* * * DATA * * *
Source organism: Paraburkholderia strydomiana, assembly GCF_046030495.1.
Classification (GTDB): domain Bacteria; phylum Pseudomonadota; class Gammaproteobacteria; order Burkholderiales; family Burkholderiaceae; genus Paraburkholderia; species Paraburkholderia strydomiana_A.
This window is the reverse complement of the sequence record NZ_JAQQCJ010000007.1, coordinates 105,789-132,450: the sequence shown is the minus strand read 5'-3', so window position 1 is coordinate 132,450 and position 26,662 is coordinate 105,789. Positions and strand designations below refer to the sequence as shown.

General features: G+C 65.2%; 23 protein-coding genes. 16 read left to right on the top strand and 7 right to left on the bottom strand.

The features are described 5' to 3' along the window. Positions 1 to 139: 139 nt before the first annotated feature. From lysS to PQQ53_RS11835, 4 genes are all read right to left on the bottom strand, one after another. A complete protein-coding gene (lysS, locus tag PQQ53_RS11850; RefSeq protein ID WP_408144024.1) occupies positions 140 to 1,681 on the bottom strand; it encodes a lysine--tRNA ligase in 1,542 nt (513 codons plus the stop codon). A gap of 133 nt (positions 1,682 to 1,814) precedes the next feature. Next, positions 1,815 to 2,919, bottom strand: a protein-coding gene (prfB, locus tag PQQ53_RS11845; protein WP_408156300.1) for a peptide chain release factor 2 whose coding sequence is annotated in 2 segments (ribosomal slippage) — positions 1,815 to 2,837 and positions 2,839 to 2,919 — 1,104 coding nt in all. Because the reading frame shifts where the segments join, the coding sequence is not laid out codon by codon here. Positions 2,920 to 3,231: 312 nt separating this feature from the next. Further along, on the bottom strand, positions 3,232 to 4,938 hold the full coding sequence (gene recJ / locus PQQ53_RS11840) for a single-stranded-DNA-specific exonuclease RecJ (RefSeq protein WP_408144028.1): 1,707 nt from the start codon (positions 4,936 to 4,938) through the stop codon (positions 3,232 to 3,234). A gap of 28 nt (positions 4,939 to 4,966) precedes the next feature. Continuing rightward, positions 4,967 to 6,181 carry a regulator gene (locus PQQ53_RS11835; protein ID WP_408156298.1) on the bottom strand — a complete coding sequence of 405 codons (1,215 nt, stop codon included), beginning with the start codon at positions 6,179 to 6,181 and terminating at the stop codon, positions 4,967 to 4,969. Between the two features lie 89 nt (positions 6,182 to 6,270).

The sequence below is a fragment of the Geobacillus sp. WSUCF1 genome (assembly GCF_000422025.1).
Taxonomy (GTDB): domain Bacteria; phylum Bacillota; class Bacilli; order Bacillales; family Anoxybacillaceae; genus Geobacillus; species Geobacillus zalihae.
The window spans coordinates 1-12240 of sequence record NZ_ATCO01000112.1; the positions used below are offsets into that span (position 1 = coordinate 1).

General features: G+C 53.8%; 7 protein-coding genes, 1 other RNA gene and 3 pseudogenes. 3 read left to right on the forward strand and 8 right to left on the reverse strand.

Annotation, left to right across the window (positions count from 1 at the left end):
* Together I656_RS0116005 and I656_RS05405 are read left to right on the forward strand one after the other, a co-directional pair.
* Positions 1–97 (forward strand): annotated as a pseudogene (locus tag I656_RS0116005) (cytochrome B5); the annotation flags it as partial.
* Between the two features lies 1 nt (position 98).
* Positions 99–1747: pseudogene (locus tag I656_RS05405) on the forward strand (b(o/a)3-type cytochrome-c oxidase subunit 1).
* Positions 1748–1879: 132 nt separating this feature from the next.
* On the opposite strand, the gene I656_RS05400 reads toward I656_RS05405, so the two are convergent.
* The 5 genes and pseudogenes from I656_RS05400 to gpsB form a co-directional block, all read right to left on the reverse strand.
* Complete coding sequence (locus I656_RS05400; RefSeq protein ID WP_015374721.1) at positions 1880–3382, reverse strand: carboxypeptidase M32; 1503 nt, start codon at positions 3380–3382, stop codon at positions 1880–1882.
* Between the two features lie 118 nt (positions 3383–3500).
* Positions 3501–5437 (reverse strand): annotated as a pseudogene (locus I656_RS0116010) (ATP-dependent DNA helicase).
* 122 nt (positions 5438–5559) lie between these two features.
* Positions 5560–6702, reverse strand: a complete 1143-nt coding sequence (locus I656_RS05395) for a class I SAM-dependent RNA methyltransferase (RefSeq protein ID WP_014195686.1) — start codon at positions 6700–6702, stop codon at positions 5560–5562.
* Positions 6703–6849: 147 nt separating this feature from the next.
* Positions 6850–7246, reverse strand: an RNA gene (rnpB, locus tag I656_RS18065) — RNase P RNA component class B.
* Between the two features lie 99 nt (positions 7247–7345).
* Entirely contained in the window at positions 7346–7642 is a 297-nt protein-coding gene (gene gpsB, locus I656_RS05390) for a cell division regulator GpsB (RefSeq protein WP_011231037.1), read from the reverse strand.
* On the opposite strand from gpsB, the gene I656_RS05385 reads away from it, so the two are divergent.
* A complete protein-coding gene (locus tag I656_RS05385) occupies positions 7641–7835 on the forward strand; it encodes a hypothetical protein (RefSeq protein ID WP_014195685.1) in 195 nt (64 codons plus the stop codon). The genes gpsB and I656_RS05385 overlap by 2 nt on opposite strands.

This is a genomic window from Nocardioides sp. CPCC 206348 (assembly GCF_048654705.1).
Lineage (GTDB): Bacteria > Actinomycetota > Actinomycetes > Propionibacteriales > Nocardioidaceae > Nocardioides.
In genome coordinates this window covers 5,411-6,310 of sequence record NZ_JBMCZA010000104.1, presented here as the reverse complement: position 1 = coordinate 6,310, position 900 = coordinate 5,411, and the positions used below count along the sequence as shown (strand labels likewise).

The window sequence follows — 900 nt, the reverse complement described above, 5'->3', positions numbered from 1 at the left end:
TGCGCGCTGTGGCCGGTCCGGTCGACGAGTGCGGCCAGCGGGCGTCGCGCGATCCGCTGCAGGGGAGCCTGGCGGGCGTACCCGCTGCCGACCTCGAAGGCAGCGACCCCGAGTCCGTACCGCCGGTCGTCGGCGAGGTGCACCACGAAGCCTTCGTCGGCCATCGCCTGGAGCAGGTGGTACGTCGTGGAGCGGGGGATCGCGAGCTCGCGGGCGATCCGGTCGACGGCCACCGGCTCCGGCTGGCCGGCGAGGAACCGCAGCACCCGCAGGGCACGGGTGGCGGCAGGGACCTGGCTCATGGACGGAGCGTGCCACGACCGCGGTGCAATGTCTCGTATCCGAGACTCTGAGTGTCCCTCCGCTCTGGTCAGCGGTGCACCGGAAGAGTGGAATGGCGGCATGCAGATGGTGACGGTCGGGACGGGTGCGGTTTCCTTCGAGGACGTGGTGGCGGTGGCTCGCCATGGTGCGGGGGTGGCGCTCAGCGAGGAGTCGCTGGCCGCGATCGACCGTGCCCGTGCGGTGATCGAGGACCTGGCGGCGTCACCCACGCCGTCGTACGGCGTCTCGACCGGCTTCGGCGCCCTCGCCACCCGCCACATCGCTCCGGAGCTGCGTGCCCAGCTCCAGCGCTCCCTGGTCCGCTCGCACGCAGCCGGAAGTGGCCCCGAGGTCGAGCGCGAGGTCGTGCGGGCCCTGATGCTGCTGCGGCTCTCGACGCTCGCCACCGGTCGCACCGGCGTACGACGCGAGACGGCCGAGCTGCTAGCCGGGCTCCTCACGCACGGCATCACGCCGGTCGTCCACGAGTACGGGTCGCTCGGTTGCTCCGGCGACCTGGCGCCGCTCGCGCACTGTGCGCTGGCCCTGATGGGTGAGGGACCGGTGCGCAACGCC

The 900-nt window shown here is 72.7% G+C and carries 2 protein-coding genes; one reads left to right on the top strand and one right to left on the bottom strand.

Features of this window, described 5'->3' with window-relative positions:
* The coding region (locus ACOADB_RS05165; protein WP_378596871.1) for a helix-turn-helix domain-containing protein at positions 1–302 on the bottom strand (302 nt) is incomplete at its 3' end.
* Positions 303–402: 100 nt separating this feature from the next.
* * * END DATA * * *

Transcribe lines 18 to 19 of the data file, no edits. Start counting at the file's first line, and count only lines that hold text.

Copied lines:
* Complete coding sequence (locus I656_RS05400; RefSeq protein ID WP_015374721.1) at positions 1880–3382, reverse strand: carboxypeptidase M32; 1503 nt, start codon at positions 3380–3382, stop codon at positions 1880–1882.
* Between the two features lie 118 nt (positions 3383–3500).